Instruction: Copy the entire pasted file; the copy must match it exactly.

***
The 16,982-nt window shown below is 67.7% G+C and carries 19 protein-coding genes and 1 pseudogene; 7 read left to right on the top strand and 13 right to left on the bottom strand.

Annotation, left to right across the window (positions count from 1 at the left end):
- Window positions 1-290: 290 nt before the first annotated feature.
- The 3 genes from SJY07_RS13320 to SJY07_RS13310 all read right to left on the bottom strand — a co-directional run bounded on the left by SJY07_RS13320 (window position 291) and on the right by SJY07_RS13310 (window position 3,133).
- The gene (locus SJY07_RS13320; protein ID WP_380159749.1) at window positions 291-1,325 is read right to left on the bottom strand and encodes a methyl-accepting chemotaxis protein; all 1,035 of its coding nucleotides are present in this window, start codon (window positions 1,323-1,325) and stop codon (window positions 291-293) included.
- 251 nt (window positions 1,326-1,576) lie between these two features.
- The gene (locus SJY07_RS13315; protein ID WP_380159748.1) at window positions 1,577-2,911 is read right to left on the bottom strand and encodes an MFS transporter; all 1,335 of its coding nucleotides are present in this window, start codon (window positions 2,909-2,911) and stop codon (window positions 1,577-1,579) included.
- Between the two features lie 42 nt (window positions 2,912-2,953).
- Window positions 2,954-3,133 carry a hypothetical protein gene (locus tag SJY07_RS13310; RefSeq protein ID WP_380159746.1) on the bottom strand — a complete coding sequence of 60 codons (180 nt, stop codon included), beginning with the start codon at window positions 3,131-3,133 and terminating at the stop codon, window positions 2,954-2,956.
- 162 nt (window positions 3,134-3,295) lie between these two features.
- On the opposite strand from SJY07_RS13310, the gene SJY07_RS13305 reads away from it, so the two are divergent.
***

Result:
The 16,982-nt window shown below is 67.7% G+C and carries 19 protein-coding genes and 1 pseudogene; 7 read left to right on the top strand and 13 right to left on the bottom strand.

Annotation, left to right across the window (positions count from 1 at the left end):
- Window positions 1-290: 290 nt before the first annotated feature.
- The 3 genes from SJY07_RS13320 to SJY07_RS13310 all read right to left on the bottom strand — a co-directional run bounded on the left by SJY07_RS13320 (window position 291) and on the right by SJY07_RS13310 (window position 3,133).
- The gene (locus SJY07_RS13320; protein ID WP_380159749.1) at window positions 291-1,325 is read right to left on the bottom strand and encodes a methyl-accepting chemotaxis protein; all 1,035 of its coding nucleotides are present in this window, start codon (window positions 1,323-1,325) and stop codon (window positions 291-293) included.
- 251 nt (window positions 1,326-1,576) lie between these two features.
- The gene (locus SJY07_RS13315; protein ID WP_380159748.1) at window positions 1,577-2,911 is read right to left on the bottom strand and encodes an MFS transporter; all 1,335 of its coding nucleotides are present in this window, start codon (window positions 2,909-2,911) and stop codon (window positions 1,577-1,579) included.
- Between the two features lie 42 nt (window positions 2,912-2,953).
- Window positions 2,954-3,133 carry a hypothetical protein gene (locus tag SJY07_RS13310; RefSeq protein ID WP_380159746.1) on the bottom strand — a complete coding sequence of 60 codons (180 nt, stop codon included), beginning with the start codon at window positions 3,131-3,133 and terminating at the stop codon, window positions 2,954-2,956.
- 162 nt (window positions 3,134-3,295) lie between these two features.
- On the opposite strand from SJY07_RS13310, the gene SJY07_RS13305 reads away from it, so the two are divergent.